Yang made his debut in April 2007, but was demoted to the minor leagues at the end of the May. Yang was later called up to fill a role in the bullpen, finishing his rookie year with a 1-2 record with a 4.17 ERA in 30 appearances. Yang’s sophomore year in 2008 was another disappointment, where he had a 0-5 record with a 5.83 ERA in 75 innings pitched.
The 2009 season proved to be a career year for Yang. He was 9th in the KBO in wins (12), 5th in ERA (3.15), 4th in strikeouts (139) and 12th in innings pitched (148.2), all of which were career bests. His team went on to end the season with the best record and a Korean Series title. In 2010, Yang once again reached career high in wins (16) but saw his ERA rise to 4.25. He ended the year with a 16-8 record and 145 strikeouts. Yang was league runner-up in wins and 3rd in strikeouts. He pitched his first career complete game shutout against the Samsung Lions on June 2.
In the following seasons in 2011 and 2012, Yang struggled mightily. His ERA spiked to 6.18 in 2011, and he only pitched 41 innings in 2012 due to injury and poor performance. His walk rate remained higher than league average, showing that he had problems with his control.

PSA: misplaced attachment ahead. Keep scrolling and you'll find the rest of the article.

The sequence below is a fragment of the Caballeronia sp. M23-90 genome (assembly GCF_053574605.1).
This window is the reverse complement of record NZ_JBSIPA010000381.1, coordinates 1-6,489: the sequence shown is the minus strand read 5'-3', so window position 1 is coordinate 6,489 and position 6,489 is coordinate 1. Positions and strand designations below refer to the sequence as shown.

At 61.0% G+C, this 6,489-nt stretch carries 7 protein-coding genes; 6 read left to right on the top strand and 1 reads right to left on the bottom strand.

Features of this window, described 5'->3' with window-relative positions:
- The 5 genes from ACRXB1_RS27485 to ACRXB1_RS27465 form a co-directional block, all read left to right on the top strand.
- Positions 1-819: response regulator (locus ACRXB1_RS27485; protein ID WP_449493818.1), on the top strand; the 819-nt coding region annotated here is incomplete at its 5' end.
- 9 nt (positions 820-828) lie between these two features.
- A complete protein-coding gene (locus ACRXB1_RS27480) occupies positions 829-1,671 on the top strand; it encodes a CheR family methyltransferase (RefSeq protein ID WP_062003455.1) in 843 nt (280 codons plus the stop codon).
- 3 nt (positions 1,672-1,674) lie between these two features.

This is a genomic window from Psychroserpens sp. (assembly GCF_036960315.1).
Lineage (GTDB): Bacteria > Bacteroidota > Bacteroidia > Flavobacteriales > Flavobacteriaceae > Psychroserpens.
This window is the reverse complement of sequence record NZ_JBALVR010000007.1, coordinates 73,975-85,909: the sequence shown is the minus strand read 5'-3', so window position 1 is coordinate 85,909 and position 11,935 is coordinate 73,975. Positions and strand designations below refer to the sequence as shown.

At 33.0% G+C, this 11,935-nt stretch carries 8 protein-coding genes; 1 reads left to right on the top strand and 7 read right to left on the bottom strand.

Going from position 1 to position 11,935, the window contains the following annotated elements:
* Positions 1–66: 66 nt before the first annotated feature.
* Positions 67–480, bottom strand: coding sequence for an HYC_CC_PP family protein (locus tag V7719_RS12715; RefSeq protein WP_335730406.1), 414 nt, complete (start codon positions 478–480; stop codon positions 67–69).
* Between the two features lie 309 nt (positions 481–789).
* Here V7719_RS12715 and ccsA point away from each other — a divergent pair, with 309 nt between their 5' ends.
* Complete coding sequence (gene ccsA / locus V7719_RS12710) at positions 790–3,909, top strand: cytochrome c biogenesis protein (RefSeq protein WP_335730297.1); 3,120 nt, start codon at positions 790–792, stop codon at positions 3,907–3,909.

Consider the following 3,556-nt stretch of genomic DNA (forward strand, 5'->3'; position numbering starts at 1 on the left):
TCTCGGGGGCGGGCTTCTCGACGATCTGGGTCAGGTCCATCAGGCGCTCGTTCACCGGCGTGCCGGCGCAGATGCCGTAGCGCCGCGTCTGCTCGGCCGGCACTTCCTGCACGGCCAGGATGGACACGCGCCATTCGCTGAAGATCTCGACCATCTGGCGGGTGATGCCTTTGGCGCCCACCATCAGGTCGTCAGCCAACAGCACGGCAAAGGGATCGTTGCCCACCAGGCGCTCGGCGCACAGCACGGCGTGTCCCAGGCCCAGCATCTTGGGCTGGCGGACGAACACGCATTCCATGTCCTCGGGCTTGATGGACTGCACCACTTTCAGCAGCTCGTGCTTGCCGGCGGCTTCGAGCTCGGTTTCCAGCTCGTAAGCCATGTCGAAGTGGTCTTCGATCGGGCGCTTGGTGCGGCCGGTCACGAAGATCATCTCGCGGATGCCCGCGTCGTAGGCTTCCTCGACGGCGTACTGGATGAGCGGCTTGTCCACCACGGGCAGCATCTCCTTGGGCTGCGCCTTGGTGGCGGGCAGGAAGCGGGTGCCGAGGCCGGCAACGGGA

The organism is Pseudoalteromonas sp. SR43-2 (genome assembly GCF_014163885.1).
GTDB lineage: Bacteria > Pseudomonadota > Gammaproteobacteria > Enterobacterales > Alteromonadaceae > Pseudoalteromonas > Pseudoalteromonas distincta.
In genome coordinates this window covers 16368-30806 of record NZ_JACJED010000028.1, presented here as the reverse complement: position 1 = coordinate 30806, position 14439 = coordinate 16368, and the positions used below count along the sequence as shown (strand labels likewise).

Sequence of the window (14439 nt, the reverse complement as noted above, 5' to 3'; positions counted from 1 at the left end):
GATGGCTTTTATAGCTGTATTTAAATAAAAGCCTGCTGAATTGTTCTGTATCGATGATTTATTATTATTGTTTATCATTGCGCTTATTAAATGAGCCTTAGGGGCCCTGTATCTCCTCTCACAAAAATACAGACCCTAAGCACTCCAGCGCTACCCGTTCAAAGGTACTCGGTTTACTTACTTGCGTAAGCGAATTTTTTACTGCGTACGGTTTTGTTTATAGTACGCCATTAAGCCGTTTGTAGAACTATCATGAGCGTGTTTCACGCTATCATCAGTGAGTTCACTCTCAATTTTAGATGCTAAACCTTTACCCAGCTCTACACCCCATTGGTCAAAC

2013 was a bounce back year for Yang, despite a rib injury costing him almost two months to rehab. He went 9-3 with a 3.10 ERA in 19 games. He posted respectable numbers in numerous pitching categories, including ERA, K/BB rate, for the first time in three years. In 2014, he showed that he was fully back, recording 16 wins with a 4.25 ERA and 139 strikeouts, ranking first among South Korean pitchers in wins and strikeouts. This led to Yang winning the inaugural “Choi Dong-won Award” and being named to the All-Star team.
Yang’s 2014 Strikeout reel
Yang has a “solid Major League fastball” at 89-92 mph (sat 90 mph in 2014). Reports of 92-96 are grossly exaggerated. The 2014 season was the hardest Yang has consistently thrown in his entire career. He also features a Major League average curveball around 72-75 mph that is almost straight 12-6. His slider is 80-82 mph and does not have much tilt. Yang tends to get on the side of this pitch and since he is on the shorter side his slider tends to stay on 1 plane. His changeup is inconsistent and even when he is throwing it well, it lacks the deception necessary to be a consistent swing and miss pitch.